• Graduates will serve in primary roles as graduate research assistants on research projects or on problem investigations sponsored by companies, associations, or government agencies looking for new methodology or science to resolve problems associated with the planning, design, construction, operation, and maintenance of the infrastructure or for related needs.
     

Courses

CE 511. Pavement Design. 3 Hours.

PR: CE 451 or consent. Effects of traffic, soil, environment, and loads on the design and behavior of pavement systems. Design of pavement systems. Consideration of drainage and climate. Pavement performance and performance surveys. (3 hr. rec.).

CE 515. Flexible Pavements. 3 Hours.

Design, construction and mathematics of flexible pavements, including material characterization, mix design, construction methods, pavement design and evaluation, and maintenance procedures.

CE 520. Groundwater Dynamics. 3 Hours.

PR: Consent. Introduction to groundwater, formulation of equations for saturated and unsaturated flow, analytical solutions for steady and transient cases, transport of pollutants, and numerical techniques. (3 hr. lec.).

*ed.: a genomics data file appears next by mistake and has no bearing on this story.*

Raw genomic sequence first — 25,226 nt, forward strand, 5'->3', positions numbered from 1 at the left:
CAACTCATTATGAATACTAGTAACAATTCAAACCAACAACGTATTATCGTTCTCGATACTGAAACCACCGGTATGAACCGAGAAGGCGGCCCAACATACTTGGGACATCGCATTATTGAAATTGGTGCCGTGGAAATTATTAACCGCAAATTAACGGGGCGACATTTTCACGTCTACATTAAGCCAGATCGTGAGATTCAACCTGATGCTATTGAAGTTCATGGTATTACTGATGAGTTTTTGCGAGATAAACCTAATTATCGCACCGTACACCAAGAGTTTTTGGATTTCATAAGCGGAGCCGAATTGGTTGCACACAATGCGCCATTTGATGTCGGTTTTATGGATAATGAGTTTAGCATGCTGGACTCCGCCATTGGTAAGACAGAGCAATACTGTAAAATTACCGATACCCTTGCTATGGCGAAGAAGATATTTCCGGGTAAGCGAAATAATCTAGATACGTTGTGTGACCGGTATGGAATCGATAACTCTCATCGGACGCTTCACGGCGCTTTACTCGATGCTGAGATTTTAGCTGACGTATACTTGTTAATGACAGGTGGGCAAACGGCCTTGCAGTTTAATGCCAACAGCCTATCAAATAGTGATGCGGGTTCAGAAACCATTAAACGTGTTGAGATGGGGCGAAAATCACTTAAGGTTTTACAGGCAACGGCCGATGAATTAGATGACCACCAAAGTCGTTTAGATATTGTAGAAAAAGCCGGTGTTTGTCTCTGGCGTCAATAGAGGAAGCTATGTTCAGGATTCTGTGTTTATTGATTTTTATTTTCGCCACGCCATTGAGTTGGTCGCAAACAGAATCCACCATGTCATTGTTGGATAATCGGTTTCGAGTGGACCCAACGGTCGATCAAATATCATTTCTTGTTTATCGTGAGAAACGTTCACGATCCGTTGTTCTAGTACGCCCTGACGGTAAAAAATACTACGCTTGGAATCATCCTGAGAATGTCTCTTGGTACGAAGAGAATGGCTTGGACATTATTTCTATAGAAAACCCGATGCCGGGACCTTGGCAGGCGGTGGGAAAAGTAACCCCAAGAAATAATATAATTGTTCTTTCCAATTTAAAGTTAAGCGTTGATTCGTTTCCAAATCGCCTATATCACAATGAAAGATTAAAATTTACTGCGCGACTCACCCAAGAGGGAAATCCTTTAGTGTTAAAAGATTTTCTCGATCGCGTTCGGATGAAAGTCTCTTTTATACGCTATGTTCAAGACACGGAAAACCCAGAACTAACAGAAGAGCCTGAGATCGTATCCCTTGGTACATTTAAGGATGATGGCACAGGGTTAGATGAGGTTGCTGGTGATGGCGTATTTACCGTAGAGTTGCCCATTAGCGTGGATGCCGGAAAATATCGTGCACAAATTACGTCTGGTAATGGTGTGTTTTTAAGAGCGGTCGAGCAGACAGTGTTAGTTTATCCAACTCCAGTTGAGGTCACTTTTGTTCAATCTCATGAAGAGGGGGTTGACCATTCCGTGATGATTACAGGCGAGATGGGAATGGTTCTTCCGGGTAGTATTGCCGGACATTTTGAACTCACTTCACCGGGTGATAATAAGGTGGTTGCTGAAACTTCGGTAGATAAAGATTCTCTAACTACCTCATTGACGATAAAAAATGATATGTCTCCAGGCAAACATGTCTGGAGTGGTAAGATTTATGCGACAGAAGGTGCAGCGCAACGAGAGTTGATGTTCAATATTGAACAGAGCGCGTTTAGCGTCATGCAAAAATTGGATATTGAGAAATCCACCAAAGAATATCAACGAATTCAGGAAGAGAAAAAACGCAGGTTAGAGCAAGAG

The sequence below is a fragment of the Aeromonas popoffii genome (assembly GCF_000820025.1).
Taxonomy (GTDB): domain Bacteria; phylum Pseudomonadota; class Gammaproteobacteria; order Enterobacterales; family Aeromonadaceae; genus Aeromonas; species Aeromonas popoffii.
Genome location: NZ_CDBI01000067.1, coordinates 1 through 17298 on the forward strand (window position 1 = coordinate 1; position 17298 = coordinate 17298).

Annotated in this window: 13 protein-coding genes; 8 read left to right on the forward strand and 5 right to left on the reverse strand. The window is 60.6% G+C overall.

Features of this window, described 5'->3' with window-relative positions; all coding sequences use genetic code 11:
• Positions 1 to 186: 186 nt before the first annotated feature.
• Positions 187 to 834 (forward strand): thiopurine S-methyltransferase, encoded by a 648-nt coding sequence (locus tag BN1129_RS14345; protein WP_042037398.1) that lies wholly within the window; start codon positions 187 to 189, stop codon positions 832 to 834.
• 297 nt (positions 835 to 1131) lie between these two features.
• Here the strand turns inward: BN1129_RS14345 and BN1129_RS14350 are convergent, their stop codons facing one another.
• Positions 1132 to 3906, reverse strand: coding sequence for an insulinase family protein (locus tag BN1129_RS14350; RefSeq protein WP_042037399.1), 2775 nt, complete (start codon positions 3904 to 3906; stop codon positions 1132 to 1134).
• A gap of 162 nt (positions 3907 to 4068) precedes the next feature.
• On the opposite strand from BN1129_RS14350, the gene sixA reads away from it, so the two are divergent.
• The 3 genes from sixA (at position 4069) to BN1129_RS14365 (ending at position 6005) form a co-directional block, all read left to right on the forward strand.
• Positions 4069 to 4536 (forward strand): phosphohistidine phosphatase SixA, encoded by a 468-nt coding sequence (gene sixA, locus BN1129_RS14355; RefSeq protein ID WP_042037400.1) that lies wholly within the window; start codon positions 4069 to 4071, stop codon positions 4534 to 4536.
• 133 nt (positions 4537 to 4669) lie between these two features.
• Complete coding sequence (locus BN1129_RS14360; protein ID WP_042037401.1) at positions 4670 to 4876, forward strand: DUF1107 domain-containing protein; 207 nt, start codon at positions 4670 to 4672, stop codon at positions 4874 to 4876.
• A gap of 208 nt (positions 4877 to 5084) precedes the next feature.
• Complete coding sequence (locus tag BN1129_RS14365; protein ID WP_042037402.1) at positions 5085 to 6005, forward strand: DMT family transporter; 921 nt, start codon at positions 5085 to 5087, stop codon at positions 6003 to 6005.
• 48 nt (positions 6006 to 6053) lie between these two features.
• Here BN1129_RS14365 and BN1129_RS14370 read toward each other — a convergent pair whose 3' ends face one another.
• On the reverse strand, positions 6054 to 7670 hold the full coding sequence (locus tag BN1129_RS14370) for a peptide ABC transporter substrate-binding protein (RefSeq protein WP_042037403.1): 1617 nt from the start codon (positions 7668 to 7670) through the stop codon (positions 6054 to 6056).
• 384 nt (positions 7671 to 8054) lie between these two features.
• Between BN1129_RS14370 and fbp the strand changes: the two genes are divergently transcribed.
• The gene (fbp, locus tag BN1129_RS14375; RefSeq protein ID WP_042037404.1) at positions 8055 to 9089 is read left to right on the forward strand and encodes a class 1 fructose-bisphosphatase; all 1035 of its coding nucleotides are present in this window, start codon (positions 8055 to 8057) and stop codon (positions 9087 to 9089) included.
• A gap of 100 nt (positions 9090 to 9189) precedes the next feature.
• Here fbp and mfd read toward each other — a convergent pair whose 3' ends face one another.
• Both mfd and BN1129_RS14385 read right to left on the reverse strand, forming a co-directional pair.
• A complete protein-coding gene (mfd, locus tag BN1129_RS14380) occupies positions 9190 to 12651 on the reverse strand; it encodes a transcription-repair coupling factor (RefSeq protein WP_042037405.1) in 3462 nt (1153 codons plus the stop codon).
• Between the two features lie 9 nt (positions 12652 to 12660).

CE 522. Free Surface Hydrodynamics. 3 Hours.

PR: CE 322 or consent. The dynamics of liquid flow with a free surface under the influence of gravity; open channel hydraulics, wave motion, and buoyancy effects. (3 hr. lec.).

CE 524. Groundwater Engineering. 3 Hours.

PR:CE 322 or consent. Introduction to the nature, hydrology, mechanics, technology, and quality of groundwater. Well solutions in confined, leaky, and unconfined aquifers. Modeling concepts and public-domain computer programs.

CE 526. Environmental Systems Modeling. 3 Hours.

Theory and practice of systems thinking to understand the complexities of the hydrological cycle, analysis of hydrological time series for detection of trends and frequencies, stochastic and deterministic models for system dynamics, issues of equifinality and uncertainty.

CE 530. Probability, Reliability, and Statistical Methods in Engineering Design. 3 Hours.

PR: Consent. Accounting for influence of uncertainty and reliability in analysis and design of Civil Engineering systems.

CE 531. Pedestrian/Bike Transportation. 3 Hours.

Planning, design, operation and maintenance of pedestrian and bicycle facilities, including multi-use trail, and in-depth examination of policies, programs and design principles to encourage non-motorized travel.

CE 533. Geometric Design of Highways. 3 Hours.

PR: Consent. The theory and practice of geometric design of modern highways, horizontal and vertical alignment, cross-slope, design speed, sight distances, interchanges, and intersections. Critical analysis of design specifications. (2 hr. lec., 3 hr. lab.).